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Coochin Coochin Homestead
Coochin Coochin main house (2002).jpg
Coochin Coochin Homestead, 2002
Location J Bell Road, Coochin, Scenic Rim Region, Queensland, Australia
Design period 1840s - 1860s (mid-19th century)
Built c. 1840s - c. 1920s
Official name: Coochin Coochin Homestead
Type state heritage (landscape, built)
Designated 21 August 1992
Reference no. 600034
Significant period 1840s (historical)
Significant components garden/grounds, views to, residential accommodation - main house, trees of social, historic or special significance, fencing, garage, shed - hay, meat house, shed/s, views from, vista/s

Coochin Coochin Homestead is a heritage-listed homestead at J Bell Road, Coochin, Scenic Rim Region, Queensland, Australia. It was built from 1840s circa to 1920s circa. It was added to the Queensland Heritage Register on 21 August 1992.

History

Approach to the homestead through the garden at Coochin Coochin, 1920
Approach to the homestead through the garden at Coochin Coochin, 1920

In 1842, the area known as Delhunty's Plain was settled as a pastoral run by David Hunter and his partner James Fyffe. In 1844, the lease was transferred to John Kent, who was first to re-use the traditional name of Coochin Coochin, an anglicised version of ga-jin-ga-jin ("red stones"). The main section of the homestead was constructed some time in the 1840s.

A report in the North Australian, Ipswich and General Advertiser in 1858 by the Coochin Coochin superintendent, Mr. Willis, reported a breach of the Master and Servant Act at Coochin Coochin by two men, Ironmonger and Foreman, who were subsequently fined £1 and £2/6/6 respectively. Newspaper reports, in February 1861, briefly detailed an incident involving approximately sixty aborigines attacking the station being repelled by a revolver used by wife of station owner L.E. Lester. At a later inquiry into the Native Police Force, that investigated this occasion, heard evidence from Dr Henry Challinor, that "attributed the deprecations committed by the blacks to their having been deprived of their hunting ground". The position of the homestead being positioned too close of dense scrub was commented in the report as aiding the attack.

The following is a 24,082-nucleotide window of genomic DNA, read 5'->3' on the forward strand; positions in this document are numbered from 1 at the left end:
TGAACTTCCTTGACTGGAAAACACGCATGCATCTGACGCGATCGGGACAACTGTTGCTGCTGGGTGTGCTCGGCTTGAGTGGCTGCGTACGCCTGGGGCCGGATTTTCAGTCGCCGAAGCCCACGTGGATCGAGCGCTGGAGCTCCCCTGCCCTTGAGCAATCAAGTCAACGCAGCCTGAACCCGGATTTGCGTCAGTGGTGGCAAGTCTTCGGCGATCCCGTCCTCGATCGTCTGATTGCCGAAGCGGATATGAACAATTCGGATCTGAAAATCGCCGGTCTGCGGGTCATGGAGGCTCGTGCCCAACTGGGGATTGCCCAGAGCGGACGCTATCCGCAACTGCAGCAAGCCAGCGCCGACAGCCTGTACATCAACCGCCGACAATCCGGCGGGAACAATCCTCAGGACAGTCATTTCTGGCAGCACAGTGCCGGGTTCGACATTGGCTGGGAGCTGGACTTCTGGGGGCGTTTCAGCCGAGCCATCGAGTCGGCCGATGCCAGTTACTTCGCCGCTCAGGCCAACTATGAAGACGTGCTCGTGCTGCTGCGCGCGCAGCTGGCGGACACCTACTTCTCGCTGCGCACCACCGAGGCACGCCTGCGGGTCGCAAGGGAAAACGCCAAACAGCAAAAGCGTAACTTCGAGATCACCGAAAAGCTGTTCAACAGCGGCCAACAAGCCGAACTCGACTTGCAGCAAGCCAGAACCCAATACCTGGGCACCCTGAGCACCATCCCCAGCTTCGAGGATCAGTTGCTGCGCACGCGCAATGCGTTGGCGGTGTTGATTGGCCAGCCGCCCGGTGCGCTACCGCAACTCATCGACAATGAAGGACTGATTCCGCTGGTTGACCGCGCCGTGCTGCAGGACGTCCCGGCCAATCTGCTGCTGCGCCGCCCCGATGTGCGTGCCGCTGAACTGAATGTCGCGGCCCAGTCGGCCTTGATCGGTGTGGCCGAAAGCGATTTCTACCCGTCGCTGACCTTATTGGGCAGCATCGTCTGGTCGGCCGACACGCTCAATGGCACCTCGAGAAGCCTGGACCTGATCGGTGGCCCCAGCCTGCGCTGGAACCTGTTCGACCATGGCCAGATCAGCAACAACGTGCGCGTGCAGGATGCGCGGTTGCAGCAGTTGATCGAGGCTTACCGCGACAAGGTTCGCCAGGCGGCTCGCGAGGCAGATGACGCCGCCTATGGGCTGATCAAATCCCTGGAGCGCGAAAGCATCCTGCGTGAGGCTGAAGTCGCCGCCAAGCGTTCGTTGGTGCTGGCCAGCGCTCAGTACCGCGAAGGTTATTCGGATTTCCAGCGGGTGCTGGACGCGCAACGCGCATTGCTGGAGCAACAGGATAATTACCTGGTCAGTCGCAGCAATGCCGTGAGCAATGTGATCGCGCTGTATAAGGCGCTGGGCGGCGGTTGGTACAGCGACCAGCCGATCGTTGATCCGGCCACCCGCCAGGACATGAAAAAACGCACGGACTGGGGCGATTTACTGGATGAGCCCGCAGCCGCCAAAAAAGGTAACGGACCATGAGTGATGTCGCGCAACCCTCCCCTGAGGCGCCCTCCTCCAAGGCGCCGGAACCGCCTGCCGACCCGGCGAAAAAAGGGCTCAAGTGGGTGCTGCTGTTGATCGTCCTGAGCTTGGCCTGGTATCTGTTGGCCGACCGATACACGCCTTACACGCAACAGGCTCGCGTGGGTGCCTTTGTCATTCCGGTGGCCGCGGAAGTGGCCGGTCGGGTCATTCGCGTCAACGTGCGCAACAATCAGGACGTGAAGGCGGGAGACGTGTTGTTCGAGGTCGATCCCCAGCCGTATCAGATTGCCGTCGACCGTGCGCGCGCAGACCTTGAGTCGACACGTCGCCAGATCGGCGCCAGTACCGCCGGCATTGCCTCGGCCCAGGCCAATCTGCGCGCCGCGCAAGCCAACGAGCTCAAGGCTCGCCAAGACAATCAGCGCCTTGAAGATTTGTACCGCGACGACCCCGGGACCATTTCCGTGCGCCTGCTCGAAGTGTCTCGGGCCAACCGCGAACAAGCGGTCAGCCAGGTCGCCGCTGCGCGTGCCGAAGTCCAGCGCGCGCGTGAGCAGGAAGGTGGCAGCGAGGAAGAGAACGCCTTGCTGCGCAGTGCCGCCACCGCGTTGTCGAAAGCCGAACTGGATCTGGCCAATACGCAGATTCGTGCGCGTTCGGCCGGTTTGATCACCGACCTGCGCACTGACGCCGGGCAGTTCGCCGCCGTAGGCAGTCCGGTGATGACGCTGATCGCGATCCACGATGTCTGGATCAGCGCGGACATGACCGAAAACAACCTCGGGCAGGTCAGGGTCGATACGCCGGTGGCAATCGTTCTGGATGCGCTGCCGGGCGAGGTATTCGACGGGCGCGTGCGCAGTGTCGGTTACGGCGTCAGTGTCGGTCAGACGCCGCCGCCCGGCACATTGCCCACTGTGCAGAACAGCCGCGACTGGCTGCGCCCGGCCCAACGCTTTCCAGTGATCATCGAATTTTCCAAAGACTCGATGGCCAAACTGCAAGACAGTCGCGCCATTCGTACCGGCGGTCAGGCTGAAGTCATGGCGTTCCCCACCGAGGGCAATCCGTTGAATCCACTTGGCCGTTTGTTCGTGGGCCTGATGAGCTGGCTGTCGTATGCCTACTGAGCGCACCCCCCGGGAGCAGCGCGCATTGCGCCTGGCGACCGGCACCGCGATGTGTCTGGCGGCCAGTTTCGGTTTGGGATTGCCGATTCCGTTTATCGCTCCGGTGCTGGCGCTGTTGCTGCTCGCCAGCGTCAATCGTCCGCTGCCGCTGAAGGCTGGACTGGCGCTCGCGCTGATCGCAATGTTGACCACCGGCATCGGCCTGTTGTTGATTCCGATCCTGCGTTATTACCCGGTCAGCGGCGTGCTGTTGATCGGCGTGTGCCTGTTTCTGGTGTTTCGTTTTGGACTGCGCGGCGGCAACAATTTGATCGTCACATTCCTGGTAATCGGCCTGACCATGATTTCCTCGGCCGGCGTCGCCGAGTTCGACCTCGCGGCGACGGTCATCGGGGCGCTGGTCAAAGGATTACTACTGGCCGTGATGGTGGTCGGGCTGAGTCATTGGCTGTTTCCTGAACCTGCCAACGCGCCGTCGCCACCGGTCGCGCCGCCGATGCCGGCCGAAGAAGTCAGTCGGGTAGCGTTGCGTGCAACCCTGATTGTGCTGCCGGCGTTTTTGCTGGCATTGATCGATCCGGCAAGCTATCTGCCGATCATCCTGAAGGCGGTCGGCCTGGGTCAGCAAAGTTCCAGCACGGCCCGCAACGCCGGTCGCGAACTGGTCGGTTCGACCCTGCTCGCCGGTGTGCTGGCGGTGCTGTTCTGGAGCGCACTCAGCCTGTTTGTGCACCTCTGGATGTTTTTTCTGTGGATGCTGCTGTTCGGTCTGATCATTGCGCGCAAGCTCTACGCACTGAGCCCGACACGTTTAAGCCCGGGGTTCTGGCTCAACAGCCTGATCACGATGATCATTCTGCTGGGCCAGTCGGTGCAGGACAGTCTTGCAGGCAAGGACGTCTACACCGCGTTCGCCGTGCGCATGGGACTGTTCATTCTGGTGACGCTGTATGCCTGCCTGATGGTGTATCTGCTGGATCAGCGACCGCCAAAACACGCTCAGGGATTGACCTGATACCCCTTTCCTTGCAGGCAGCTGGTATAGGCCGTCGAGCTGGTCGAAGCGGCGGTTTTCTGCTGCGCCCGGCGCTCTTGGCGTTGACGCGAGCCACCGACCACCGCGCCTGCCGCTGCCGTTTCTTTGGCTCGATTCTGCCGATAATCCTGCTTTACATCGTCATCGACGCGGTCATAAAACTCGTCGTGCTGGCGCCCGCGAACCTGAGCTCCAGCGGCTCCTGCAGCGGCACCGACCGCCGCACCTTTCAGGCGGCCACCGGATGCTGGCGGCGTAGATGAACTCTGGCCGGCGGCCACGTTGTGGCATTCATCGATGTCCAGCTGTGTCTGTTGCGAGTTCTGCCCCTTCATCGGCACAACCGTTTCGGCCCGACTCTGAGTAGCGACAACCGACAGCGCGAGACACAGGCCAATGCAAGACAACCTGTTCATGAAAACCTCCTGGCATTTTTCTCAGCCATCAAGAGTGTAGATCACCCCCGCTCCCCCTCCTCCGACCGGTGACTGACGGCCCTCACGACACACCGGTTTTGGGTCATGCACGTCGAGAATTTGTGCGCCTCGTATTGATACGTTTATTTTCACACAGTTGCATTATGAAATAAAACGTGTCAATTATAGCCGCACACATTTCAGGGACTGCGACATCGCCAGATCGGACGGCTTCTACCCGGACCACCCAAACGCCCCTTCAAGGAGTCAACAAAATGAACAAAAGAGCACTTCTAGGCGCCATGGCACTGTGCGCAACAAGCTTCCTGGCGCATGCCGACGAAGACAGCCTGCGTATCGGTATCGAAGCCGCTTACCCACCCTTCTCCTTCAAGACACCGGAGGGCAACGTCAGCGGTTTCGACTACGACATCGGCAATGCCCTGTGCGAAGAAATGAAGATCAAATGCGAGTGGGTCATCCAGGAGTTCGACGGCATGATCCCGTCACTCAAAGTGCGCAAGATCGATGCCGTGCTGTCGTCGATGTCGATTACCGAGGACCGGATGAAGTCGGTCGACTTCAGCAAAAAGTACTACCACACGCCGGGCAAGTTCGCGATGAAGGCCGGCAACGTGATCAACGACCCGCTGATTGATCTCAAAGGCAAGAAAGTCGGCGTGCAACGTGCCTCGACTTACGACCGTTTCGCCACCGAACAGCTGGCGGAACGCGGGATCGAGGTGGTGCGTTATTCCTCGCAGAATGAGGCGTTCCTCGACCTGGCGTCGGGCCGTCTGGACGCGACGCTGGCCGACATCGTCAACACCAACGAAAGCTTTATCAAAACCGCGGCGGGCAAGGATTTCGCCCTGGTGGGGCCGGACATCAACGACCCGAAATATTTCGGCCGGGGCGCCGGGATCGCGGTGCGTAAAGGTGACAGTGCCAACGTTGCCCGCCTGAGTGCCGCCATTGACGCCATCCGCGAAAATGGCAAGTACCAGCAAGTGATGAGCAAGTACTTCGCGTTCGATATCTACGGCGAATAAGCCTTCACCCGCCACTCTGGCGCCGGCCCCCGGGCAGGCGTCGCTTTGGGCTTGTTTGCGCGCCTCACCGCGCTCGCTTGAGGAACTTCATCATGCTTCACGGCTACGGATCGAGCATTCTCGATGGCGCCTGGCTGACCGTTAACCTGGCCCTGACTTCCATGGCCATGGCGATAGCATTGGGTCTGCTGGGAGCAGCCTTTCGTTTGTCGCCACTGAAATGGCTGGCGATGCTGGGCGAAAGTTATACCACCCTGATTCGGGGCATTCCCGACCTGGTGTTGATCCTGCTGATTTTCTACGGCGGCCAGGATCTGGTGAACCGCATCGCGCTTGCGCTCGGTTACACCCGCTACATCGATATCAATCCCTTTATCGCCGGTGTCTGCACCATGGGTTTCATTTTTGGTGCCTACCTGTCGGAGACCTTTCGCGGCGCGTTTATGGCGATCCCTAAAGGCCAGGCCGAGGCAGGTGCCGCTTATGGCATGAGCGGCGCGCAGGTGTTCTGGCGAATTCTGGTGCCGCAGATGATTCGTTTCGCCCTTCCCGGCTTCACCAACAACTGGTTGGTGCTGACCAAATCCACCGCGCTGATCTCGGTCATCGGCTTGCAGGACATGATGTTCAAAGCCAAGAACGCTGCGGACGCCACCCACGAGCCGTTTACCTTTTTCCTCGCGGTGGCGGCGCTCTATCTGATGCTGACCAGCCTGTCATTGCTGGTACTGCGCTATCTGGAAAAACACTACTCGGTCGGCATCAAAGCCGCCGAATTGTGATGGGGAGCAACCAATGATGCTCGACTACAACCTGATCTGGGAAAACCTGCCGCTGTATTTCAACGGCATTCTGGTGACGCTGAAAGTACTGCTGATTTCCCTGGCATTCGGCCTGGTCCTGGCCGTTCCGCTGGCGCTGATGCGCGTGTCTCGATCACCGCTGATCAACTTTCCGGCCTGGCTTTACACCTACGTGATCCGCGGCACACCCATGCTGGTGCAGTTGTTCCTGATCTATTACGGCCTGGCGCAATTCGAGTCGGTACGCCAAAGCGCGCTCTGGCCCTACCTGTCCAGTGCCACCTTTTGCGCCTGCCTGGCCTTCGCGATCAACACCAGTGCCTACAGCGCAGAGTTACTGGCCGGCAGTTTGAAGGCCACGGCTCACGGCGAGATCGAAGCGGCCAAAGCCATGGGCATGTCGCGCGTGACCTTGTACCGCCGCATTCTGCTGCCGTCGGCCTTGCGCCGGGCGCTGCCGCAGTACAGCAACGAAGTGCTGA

Coochin Coochin outbuildings (2002)
Outbuildings, 2002

The homestead was moved to its current position in 1871.

In 1877, 8,500 acres (3,400 ha) were resumed from the property and offered for selection on 19 April 1877.

In 1883, the property sold to James Thomas Marsh Bell, part owner of Camboon Station in the Dawson Valley acquired the property in partnership with F C Hyde.

In the 1920s, Coochin Coochin Homestead became the social focus of the area, hosting many large parties and entertaining many notable visitors. From the end of the Second World War until 1965, Coochin Coochin operated as a small dairy with a maximum of sixty milking cows. The property is currently owned by the Bell family.

Heritage listing